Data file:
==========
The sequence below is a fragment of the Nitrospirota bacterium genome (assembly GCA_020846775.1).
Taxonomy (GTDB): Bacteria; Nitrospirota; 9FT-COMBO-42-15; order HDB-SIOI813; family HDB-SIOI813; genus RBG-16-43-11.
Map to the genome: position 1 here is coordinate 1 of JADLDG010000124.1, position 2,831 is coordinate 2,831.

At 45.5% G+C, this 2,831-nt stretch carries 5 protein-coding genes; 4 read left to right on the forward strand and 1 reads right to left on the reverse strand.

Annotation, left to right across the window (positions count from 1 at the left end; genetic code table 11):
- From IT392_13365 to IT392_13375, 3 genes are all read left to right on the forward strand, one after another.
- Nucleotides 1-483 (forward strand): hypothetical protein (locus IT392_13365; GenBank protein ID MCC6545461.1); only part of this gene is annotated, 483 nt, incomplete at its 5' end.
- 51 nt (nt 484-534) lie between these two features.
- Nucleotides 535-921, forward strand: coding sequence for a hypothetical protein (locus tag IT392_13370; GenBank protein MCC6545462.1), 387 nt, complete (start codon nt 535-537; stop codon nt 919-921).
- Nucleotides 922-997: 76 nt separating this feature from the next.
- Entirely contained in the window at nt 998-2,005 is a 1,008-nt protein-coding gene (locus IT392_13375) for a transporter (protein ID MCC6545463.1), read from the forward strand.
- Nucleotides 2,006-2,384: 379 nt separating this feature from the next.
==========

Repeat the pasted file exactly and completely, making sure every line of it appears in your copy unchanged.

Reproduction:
The sequence below is a fragment of the Nitrospirota bacterium genome (assembly GCA_020846775.1).
Taxonomy (GTDB): Bacteria; Nitrospirota; 9FT-COMBO-42-15; order HDB-SIOI813; family HDB-SIOI813; genus RBG-16-43-11.
Map to the genome: position 1 here is coordinate 1 of JADLDG010000124.1, position 2,831 is coordinate 2,831.

At 45.5% G+C, this 2,831-nt stretch carries 5 protein-coding genes; 4 read left to right on the forward strand and 1 reads right to left on the reverse strand.

Annotation, left to right across the window (positions count from 1 at the left end; genetic code table 11):
- From IT392_13365 to IT392_13375, 3 genes are all read left to right on the forward strand, one after another.
- Nucleotides 1-483 (forward strand): hypothetical protein (locus IT392_13365; GenBank protein ID MCC6545461.1); only part of this gene is annotated, 483 nt, incomplete at its 5' end.
- 51 nt (nt 484-534) lie between these two features.
- Nucleotides 535-921, forward strand: coding sequence for a hypothetical protein (locus tag IT392_13370; GenBank protein MCC6545462.1), 387 nt, complete (start codon nt 535-537; stop codon nt 919-921).
- Nucleotides 922-997: 76 nt separating this feature from the next.
- Entirely contained in the window at nt 998-2,005 is a 1,008-nt protein-coding gene (locus IT392_13375) for a transporter (protein ID MCC6545463.1), read from the forward strand.
- Nucleotides 2,006-2,384: 379 nt separating this feature from the next.